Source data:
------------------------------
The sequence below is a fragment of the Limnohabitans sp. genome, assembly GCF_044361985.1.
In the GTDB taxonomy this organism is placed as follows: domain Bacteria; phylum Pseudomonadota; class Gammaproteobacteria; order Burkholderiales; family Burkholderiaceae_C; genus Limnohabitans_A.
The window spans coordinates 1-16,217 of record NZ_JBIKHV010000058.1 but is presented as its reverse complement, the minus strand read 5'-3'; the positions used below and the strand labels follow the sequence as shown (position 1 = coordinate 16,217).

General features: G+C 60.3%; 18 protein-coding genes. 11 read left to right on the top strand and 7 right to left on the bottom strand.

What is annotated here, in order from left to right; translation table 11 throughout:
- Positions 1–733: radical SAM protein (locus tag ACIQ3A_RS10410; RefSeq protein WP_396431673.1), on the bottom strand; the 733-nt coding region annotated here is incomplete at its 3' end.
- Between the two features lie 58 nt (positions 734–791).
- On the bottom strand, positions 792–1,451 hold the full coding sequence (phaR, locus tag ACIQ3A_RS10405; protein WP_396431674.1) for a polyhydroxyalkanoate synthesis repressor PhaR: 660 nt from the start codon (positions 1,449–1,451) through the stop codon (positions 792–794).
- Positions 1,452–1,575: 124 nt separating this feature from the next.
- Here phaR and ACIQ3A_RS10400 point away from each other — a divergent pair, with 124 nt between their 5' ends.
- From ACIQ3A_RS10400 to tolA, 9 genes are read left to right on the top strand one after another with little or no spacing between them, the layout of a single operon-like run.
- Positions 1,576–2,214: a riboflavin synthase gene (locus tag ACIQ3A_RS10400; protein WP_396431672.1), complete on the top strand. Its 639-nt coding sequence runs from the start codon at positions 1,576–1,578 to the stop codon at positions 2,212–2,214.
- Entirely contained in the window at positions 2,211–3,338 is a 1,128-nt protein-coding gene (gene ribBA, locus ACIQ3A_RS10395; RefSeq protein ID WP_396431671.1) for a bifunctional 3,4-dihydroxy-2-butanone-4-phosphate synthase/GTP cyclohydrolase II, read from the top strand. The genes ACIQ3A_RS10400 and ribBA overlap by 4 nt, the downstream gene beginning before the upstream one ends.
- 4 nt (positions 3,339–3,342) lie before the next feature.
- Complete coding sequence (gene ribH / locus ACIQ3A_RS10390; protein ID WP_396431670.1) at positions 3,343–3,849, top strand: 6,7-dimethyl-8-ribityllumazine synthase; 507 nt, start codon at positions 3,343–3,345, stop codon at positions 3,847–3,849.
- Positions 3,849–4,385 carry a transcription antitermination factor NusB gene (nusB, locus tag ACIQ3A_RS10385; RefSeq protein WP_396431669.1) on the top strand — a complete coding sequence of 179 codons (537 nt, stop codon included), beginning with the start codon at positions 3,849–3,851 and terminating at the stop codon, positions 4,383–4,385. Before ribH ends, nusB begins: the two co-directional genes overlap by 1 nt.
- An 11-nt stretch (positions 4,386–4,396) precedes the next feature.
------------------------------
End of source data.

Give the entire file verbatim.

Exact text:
The sequence below is a fragment of the Limnohabitans sp. genome, assembly GCF_044361985.1.
In the GTDB taxonomy this organism is placed as follows: domain Bacteria; phylum Pseudomonadota; class Gammaproteobacteria; order Burkholderiales; family Burkholderiaceae_C; genus Limnohabitans_A.
The window spans coordinates 1-16,217 of record NZ_JBIKHV010000058.1 but is presented as its reverse complement, the minus strand read 5'-3'; the positions used below and the strand labels follow the sequence as shown (position 1 = coordinate 16,217).

General features: G+C 60.3%; 18 protein-coding genes. 11 read left to right on the top strand and 7 right to left on the bottom strand.

What is annotated here, in order from left to right; translation table 11 throughout:
- Positions 1–733: radical SAM protein (locus tag ACIQ3A_RS10410; RefSeq protein WP_396431673.1), on the bottom strand; the 733-nt coding region annotated here is incomplete at its 3' end.
- Between the two features lie 58 nt (positions 734–791).
- On the bottom strand, positions 792–1,451 hold the full coding sequence (phaR, locus tag ACIQ3A_RS10405; protein WP_396431674.1) for a polyhydroxyalkanoate synthesis repressor PhaR: 660 nt from the start codon (positions 1,449–1,451) through the stop codon (positions 792–794).
- Positions 1,452–1,575: 124 nt separating this feature from the next.
- Here phaR and ACIQ3A_RS10400 point away from each other — a divergent pair, with 124 nt between their 5' ends.
- From ACIQ3A_RS10400 to tolA, 9 genes are read left to right on the top strand one after another with little or no spacing between them, the layout of a single operon-like run.
- Positions 1,576–2,214: a riboflavin synthase gene (locus tag ACIQ3A_RS10400; protein WP_396431672.1), complete on the top strand. Its 639-nt coding sequence runs from the start codon at positions 1,576–1,578 to the stop codon at positions 2,212–2,214.
- Entirely contained in the window at positions 2,211–3,338 is a 1,128-nt protein-coding gene (gene ribBA, locus ACIQ3A_RS10395; RefSeq protein ID WP_396431671.1) for a bifunctional 3,4-dihydroxy-2-butanone-4-phosphate synthase/GTP cyclohydrolase II, read from the top strand. The genes ACIQ3A_RS10400 and ribBA overlap by 4 nt, the downstream gene beginning before the upstream one ends.
- 4 nt (positions 3,339–3,342) lie before the next feature.
- Complete coding sequence (gene ribH / locus ACIQ3A_RS10390; protein ID WP_396431670.1) at positions 3,343–3,849, top strand: 6,7-dimethyl-8-ribityllumazine synthase; 507 nt, start codon at positions 3,343–3,345, stop codon at positions 3,847–3,849.
- Positions 3,849–4,385 carry a transcription antitermination factor NusB gene (nusB, locus tag ACIQ3A_RS10385; RefSeq protein WP_396431669.1) on the top strand — a complete coding sequence of 179 codons (537 nt, stop codon included), beginning with the start codon at positions 3,849–3,851 and terminating at the stop codon, positions 4,383–4,385. Before ribH ends, nusB begins: the two co-directional genes overlap by 1 nt.
- An 11-nt stretch (positions 4,386–4,396) precedes the next feature.